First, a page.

What The Heck Is Functional Fitness Anyway?
The biggest buzzword in the wellness and fitness industry over the last 10 years has been “Functional Fitness”. I like to joke that it took over for the word core that held the buzzword title for the previous 10 years. Total Gym has been delivering the concept and benefits of functional fitness training for over 40 years. And I am glad the rest of the industry finally caught on because it helps people function better in life. This leads us to the task of defining functional fitness or what constitutes a functional exercise.
Although I could not find a definition for functional exercise in any dictionary, here are my two favorite definitions of function that are relevant when speaking of a functional exercise and functional fitness.
1 of or having a specific activity, purpose, or task; relating to the way in which something works or operates.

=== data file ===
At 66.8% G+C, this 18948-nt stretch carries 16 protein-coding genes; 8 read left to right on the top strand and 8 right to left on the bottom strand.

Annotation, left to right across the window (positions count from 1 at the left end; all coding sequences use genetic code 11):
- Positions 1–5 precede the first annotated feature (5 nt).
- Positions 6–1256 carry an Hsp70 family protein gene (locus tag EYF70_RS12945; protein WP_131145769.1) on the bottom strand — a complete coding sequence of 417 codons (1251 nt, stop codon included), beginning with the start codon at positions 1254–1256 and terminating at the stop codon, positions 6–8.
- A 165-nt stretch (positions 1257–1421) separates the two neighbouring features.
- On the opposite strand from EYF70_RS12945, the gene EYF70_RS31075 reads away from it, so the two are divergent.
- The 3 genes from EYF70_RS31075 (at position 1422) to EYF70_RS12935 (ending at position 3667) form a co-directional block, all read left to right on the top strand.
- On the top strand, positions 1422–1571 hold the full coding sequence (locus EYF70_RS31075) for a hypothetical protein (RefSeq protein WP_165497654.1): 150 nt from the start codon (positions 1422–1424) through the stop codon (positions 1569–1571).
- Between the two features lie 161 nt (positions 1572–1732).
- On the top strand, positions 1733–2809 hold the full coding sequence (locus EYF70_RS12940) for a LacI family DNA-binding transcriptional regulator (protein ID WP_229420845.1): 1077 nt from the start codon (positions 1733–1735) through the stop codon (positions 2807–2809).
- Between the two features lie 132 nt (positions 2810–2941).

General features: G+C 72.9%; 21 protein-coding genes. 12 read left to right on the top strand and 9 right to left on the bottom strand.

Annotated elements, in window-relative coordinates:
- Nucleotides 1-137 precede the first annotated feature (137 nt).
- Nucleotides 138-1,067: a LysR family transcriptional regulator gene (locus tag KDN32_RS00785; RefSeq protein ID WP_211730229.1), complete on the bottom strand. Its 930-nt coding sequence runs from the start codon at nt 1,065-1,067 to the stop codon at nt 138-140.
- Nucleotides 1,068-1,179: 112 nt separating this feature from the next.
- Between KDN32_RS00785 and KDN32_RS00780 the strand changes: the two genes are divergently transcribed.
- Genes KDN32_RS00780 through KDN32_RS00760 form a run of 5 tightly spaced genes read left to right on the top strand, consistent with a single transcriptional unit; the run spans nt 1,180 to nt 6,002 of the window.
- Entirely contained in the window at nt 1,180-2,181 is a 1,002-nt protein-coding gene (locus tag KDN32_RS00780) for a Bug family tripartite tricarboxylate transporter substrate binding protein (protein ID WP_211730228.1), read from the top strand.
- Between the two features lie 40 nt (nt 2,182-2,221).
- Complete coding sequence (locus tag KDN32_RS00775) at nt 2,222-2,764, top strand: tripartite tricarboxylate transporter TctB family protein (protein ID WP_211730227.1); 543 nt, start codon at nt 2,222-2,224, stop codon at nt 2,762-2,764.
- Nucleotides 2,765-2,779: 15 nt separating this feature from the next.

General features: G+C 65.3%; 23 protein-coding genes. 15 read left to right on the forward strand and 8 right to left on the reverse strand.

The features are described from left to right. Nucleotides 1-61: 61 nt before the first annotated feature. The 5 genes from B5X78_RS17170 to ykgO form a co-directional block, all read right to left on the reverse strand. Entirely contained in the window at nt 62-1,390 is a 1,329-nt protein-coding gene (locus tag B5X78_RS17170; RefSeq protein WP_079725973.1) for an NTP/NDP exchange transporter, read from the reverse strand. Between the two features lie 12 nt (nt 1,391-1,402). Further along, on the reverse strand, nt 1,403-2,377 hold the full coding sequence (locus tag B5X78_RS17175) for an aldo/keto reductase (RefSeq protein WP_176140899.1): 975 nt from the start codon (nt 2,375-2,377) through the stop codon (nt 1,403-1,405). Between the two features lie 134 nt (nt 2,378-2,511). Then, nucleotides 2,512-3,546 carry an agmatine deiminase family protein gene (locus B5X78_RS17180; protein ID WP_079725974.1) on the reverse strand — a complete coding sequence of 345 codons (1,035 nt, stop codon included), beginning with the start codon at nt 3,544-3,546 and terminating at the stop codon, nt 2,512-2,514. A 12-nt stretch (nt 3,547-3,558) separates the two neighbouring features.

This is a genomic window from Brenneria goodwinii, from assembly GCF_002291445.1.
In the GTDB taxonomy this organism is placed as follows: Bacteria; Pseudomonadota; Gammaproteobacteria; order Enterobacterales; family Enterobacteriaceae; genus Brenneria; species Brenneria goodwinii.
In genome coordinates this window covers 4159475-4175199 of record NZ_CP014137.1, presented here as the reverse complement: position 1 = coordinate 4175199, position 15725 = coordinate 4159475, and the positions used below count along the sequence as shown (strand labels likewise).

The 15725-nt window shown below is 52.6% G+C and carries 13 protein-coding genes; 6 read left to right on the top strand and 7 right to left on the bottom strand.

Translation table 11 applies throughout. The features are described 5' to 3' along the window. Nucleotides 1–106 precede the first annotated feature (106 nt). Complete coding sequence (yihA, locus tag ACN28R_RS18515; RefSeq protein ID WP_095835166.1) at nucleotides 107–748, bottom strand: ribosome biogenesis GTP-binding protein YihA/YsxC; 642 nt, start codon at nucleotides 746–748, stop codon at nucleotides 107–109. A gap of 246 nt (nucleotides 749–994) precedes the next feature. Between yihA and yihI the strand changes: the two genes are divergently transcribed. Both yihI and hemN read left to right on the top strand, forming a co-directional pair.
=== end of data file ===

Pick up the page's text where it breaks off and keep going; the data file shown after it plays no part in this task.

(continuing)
2 designed to be practical and useful, rather than attractive.
So using the keywords in functional, here is my definition of a functional exercise:
1. An exercise that mimics real life activities.
Now just think of functional fitness as a group of exercises, or an exercise program, that utilizes and combines exercises that mimic and improve life’s activities.
Benefits And Examples Of Functional Fitness
So what is all this buzz around functional fitness? You guessed it, the benefits! This type of training will make your everyday activities easier, reduce the incidence of injury by strengthening the muscles and joints in various planes of motion, improve your sports performance, improve your balance and agility (especially important for older adults).
Here are some examples you might be familiar with:
- Total Gym workouts
- Cross Fit
- Kettle Bell training
- Using a Stability Ball – the big round ones
- Doing shoulder, arm, or back exercises while standing on the Bosu ball
And some cardio examples:
- Rowing machine
- Indoor cycling classes
- Box jumps
I like to choose functional exercises for my clients that combine the following principles:
- Mimic their life or sports activities.
- Uses the person’s own body weight.
- Balance and coordination.
- Core stabilization.
- Multi-directional movements.
- Multi-joint exercises.
- Multi-muscle group exercises.
A video is worth a million words so please check out the accompanying video and I will give you some great examples of functional exercises that you can incorporate into your workouts.